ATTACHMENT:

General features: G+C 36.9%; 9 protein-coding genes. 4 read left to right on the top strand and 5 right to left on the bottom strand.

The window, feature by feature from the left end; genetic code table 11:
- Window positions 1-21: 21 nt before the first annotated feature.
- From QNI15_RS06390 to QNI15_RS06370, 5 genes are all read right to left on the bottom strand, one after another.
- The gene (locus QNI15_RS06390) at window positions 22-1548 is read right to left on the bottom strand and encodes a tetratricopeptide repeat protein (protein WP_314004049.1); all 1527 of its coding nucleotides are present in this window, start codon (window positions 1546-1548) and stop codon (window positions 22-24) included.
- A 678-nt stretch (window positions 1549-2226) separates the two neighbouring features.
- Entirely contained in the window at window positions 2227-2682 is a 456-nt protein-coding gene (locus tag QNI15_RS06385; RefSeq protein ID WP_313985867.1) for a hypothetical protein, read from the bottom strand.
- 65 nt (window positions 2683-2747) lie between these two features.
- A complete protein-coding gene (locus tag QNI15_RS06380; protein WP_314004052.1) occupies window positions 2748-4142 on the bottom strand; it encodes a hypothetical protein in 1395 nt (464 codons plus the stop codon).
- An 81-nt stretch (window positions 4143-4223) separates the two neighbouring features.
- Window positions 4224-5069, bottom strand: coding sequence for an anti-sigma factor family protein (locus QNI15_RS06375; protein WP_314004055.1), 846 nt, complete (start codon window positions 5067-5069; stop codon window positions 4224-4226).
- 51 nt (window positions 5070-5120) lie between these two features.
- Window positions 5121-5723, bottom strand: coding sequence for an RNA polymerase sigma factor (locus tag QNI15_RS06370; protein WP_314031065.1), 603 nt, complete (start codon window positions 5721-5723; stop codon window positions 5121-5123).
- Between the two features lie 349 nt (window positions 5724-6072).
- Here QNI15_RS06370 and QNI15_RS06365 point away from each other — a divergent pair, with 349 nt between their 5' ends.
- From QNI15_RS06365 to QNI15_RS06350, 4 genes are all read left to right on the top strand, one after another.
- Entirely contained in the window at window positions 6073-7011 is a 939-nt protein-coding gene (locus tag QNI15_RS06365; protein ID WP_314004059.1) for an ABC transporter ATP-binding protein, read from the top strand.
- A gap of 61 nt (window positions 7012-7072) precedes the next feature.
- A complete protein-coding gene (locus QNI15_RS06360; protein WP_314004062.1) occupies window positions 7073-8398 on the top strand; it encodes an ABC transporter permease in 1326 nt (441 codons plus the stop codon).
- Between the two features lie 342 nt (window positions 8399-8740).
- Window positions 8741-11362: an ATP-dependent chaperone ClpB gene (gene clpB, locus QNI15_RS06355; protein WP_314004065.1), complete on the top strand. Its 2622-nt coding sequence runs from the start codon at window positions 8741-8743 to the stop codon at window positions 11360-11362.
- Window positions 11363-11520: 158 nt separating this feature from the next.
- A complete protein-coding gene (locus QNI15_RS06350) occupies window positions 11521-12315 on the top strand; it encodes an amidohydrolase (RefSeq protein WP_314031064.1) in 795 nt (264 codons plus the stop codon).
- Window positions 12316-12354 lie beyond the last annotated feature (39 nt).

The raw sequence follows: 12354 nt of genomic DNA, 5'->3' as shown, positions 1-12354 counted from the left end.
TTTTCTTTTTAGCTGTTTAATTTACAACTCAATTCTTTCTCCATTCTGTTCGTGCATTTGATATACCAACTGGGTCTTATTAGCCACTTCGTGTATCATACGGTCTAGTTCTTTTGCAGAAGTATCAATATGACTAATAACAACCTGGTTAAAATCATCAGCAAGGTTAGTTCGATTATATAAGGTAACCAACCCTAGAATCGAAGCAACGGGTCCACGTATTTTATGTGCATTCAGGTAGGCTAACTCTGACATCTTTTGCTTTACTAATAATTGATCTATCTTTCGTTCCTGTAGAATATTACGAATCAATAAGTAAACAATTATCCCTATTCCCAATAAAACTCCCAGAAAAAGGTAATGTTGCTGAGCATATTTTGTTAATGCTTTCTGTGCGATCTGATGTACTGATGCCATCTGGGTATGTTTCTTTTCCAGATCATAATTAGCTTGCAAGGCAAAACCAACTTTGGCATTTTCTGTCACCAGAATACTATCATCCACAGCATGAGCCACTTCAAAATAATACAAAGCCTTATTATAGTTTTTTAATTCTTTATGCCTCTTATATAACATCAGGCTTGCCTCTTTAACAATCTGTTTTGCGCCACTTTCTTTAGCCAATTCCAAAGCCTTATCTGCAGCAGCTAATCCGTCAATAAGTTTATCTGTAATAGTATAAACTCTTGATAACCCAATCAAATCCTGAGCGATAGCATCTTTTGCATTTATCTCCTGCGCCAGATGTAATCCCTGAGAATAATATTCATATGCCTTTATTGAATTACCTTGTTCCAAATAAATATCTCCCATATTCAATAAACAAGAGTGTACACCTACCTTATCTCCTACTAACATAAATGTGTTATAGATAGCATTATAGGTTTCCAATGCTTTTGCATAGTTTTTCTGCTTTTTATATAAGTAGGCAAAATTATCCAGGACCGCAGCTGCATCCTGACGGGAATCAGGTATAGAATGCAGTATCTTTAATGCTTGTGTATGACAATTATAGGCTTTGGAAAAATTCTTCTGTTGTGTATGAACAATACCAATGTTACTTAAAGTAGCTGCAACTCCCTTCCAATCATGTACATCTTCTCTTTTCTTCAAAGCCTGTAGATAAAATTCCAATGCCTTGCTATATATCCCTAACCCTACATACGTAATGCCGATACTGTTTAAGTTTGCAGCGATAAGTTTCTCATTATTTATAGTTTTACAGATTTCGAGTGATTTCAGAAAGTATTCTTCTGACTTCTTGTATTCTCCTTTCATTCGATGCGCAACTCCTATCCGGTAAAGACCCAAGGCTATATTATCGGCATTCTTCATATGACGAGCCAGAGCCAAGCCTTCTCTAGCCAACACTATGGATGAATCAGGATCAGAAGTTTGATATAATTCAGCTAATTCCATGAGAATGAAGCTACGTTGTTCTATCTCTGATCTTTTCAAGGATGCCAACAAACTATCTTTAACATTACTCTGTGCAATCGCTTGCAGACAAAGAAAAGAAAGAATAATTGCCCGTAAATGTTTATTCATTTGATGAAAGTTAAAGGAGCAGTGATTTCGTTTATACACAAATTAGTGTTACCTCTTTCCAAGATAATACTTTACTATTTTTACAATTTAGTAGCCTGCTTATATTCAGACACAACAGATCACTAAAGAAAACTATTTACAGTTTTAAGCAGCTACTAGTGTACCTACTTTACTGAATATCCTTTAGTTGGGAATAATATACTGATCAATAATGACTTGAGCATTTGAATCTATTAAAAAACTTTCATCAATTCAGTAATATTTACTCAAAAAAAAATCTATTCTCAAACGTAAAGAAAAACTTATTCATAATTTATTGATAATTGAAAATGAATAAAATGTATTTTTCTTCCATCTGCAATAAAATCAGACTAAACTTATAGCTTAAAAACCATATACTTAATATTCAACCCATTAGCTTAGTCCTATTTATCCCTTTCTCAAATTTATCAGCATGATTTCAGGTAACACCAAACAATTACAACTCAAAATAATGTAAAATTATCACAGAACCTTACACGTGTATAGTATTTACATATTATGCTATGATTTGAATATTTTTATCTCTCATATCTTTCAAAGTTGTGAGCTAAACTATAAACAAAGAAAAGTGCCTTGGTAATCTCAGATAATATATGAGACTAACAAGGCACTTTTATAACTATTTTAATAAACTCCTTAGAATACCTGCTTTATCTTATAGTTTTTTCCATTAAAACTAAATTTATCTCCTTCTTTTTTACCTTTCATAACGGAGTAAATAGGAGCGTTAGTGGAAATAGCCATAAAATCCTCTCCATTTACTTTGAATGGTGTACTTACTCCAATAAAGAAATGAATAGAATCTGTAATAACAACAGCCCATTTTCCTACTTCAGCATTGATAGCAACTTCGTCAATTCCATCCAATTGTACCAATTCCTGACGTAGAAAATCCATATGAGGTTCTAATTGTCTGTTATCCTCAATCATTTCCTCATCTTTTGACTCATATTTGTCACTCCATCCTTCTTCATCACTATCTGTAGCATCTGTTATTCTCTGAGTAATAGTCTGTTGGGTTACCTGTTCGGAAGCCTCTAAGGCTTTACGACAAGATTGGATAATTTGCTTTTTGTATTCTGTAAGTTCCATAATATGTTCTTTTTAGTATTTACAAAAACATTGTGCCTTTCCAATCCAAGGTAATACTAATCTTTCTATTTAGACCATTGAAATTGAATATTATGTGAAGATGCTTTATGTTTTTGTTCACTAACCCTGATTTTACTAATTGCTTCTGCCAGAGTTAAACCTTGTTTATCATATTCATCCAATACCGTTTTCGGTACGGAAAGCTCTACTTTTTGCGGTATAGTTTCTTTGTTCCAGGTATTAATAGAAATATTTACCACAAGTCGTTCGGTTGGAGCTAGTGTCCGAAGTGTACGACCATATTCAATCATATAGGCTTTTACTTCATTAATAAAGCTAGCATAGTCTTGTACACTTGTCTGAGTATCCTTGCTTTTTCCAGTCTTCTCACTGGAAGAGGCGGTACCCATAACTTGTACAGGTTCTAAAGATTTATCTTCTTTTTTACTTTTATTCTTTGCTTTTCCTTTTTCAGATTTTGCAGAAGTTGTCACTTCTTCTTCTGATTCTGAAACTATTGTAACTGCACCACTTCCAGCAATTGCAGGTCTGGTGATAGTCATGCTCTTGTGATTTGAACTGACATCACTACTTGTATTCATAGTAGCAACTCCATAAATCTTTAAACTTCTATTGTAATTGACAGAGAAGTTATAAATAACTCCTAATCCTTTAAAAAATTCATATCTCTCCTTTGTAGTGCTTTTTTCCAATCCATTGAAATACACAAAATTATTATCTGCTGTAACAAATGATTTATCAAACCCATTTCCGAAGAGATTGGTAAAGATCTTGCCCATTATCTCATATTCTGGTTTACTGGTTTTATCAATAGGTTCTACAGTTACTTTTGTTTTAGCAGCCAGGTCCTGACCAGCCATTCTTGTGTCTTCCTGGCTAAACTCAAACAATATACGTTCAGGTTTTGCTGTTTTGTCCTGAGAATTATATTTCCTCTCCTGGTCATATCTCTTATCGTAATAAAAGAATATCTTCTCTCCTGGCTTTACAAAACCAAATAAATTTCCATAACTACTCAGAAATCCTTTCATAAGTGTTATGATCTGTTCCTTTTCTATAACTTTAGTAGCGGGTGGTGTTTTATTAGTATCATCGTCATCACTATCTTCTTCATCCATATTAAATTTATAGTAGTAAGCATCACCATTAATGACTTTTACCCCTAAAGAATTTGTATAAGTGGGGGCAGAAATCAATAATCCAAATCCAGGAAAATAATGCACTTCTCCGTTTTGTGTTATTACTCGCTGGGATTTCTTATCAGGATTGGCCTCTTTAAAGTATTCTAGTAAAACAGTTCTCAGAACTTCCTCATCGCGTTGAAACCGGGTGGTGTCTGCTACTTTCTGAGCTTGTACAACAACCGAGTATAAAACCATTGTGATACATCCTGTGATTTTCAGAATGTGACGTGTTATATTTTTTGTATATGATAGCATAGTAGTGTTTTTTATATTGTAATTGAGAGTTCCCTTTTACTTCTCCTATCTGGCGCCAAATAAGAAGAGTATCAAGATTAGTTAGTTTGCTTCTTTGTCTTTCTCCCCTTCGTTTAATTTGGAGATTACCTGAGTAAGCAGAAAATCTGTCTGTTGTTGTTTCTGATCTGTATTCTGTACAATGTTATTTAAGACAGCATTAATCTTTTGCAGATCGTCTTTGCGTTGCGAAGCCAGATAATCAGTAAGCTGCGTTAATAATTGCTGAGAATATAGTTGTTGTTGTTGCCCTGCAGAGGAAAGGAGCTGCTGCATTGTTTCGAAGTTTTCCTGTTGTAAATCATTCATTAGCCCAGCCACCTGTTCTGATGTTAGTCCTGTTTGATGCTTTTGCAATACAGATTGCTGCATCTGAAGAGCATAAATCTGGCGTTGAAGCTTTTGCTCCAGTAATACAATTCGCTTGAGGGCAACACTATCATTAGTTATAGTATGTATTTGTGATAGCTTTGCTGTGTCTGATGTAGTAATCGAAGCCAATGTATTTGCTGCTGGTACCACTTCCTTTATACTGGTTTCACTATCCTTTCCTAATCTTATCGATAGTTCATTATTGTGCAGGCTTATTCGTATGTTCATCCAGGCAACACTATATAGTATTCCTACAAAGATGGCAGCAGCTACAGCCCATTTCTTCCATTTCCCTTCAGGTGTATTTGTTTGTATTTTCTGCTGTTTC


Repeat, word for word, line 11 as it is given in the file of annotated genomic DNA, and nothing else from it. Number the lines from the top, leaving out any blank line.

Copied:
- Window positions 4224-5069, bottom strand: coding sequence for an anti-sigma factor family protein (locus QNI15_RS06375; protein WP_314004055.1), 846 nt, complete (start codon window positions 5067-5069; stop codon window positions 4224-4226).